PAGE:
CURZON, INDIA AND EMPIRE:
The Papers of Lord Curzon (1859-1925) from the Oriental and India Office Collections at the British Library, London
Part 1: Demi-official correspondence, c.1898-1905
George Nathaniel Curzon (1859-1925) is without question the most well known viceroy of India (1898-1905). It is also not unreasonable to claim him as the most influential, or at any rate as one among a very few British administrators in India who left an enduring mark upon that land. Curzon’s immediate predecessors, Lords Dufferin (1884-88), Lansdowne (1888-94) and Elgin (1894-98), were, in the words of one historian, ‘imperial handymen’ all. They kept the machinery of government ticking over, but accomplished little and possessed no vision for the future of India, or of the Raj. Curzon was different.
Young, energetic, Curzon, by the time he came to the viceroyalty, had already toured throughout Asia. Arriving in India at the height of the enthusiasm for empire, Curzon joined an array of imperial pronconsuls, among them Lord Cromer in Egypt, Lord Milner in South Africa, Lord Lugard in West Africa, all of whom in those years at the turn of the twentieth century were engaged in the consolidation of Britain’s empire throughout the world. All were convinced that efficient administration by autocratic but benevolent rulers best served not only Britain’s interests but those of colonized peoples.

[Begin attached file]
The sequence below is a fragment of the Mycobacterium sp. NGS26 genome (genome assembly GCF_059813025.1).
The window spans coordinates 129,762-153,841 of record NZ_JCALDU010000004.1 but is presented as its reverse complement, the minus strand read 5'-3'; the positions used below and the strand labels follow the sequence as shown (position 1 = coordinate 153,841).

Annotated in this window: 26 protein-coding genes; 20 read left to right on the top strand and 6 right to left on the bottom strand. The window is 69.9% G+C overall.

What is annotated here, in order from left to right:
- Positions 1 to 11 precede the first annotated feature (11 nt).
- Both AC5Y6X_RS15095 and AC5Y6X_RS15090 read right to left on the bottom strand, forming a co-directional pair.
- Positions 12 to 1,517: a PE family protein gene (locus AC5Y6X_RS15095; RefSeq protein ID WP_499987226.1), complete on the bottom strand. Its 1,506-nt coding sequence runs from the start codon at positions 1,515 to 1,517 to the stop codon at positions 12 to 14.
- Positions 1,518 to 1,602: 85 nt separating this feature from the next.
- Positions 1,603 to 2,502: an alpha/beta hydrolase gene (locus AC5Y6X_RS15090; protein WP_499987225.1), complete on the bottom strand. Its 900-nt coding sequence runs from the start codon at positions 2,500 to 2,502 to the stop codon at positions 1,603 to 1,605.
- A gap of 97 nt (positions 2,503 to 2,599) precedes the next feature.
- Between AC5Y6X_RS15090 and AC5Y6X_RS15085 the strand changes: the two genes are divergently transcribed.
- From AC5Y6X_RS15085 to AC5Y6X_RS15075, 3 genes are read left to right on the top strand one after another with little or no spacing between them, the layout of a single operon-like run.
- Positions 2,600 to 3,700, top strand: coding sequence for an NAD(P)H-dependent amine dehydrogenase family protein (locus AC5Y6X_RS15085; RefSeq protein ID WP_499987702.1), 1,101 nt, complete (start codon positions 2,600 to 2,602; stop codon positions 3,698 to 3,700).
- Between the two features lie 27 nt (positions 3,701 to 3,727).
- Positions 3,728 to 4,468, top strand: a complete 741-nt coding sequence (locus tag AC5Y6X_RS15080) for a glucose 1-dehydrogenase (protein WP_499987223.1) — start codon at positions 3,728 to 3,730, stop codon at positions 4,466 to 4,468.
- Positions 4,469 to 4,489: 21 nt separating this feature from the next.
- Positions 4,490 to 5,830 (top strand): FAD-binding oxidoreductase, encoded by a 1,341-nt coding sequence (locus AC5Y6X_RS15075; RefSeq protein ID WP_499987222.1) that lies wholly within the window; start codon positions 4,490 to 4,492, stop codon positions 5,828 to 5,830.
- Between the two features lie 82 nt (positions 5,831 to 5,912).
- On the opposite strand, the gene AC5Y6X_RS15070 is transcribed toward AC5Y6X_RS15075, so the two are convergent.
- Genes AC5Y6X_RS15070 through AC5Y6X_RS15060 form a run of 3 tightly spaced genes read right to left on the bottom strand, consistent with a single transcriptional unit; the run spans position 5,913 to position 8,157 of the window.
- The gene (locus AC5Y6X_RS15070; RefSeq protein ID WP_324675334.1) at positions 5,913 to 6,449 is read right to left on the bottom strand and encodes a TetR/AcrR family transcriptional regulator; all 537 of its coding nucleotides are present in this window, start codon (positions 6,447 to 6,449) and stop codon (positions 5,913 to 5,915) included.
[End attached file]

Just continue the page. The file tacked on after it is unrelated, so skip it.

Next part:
Curzon himself summarized the ideal that sustained the empire in a speech in Bombay in 1905. It was ‘to fight for the right, to abhor the imperfect, the unjust or the mean, to swerve neither to the right hand nor to the left, to care nothing for flattery or applause or odium or abuse… but to remember that the Almighty has placed your hand on the greatest of his ploughs… to drive the blade a little forward in your time, and to feel that somewhere among those millions you have left a little justice or happiness or prosperity, a sense of manliness or moral dignity, a spring of patriotism, a dawn of intellectual enlightenment, or a stirring of duty, where it did not before exist.’
From the date of his arrival in India, Curzon set on foot a thorough-going overhaul of the administrative machinery of the Raj. The Indian government, as Curzon saw it had taken on the characteristics of an elephant – regal in its gait but lumbering and slow. Among other administrative reforms, he set up a separate provincial government for the Northwest Frontier, and reorganized the sprawling provinces of the Gangetic plain to form the United Provinces of Agra and Oudh. He established a separate department of commerce and industry, and set the Archeological Survey of India on an enduring footing. Curzon cared deeply about India’s ancient monuments. For him they testified at once to India’s ancient greatness and to Britain’s role as their ‘guardian’. Curzon cherished especially the Taj Mahal, which he visited annually during his viceroyalty, and whose upkeep he supervised with a single-minded devotion to detail. Determined to make the Taj embody his idealized vision of the ‘Orient’, he even stopped in Cairo on his return to England to procure a properly ‘Saracenic’ lamp to hang above the tomb chamber.